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  • After-hours work comms causing stress

    Author: AAP

Checking work emails or responding to texts or calls during holidays or after hours could lead to burnout, psychological distress and poor physical health, new research has found.

The University of South Australia surveyed 2200 academics and professional staff across 40 Australian universities and found that an expectation for employees to be available 24 hours a day is putting them under significant pressure.

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"Since COVID-19, the digitalisation of work has really skyrocketed, blurring work boundaries, and paving the path for people to be contactable at all hours," researcher Amy Zadow said.

"But being available to work both day and night limits the opportunity for people to recover - doing things such as exercise and catching up with friends and family - and when there is no recovery period you can start to burn out.

"Our research shows that high levels of out-of-hours work digital communication can have a significant impact on your physical and mental wellbeing, affecting work-family relationships, causing psychological distress, and poor physical health."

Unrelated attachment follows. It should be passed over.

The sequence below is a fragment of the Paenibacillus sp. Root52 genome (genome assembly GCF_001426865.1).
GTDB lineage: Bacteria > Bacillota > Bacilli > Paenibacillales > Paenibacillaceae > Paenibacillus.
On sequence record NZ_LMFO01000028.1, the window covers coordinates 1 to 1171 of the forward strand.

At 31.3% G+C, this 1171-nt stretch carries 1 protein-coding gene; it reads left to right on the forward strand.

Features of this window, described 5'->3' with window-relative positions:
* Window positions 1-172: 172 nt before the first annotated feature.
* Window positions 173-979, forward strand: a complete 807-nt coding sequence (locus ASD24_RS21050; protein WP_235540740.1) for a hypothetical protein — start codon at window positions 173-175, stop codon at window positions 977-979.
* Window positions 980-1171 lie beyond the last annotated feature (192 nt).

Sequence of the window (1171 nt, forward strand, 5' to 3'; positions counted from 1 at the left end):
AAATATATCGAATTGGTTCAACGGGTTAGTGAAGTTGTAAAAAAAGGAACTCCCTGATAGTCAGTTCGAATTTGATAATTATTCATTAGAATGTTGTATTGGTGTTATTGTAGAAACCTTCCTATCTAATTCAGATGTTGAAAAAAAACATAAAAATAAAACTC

Medical Officer- Rehabilitation
St Vincent's Private Hospital Northside
Human Resources Advisor
St Vincent's Hospital
Registered Nurse/Clinical Nurse (Accident and Emergency Department)
SA Health, Flinders & Upper North Local Health Network

The survey found 57 per cent of workers reported sending work-related digital communications in the evenings and 50 per cent said they often received work-related texts, calls and emails from colleagues on the weekends.

More than 25 per cent felt they had to respond to work-related texts, calls and emails from supervisors during their leisure time.

The research showed workers expected to respond to after-hours communications reported higher levels of psychological distress, emotional exhaustion and poor health.

Psychology Professor Kurt Lushington said managing out-of-hours communications could be challenging, but organisations had the power to discourage "work creep".

"The starting place is measuring work demand so that an organisation can mitigate the risk in the first place," he said.

"Once they do this, they can develop protective actions that can prevent the development or continuation of harmful workplace norms.

"At the end of the workday, everyone should have the right to disconnect."


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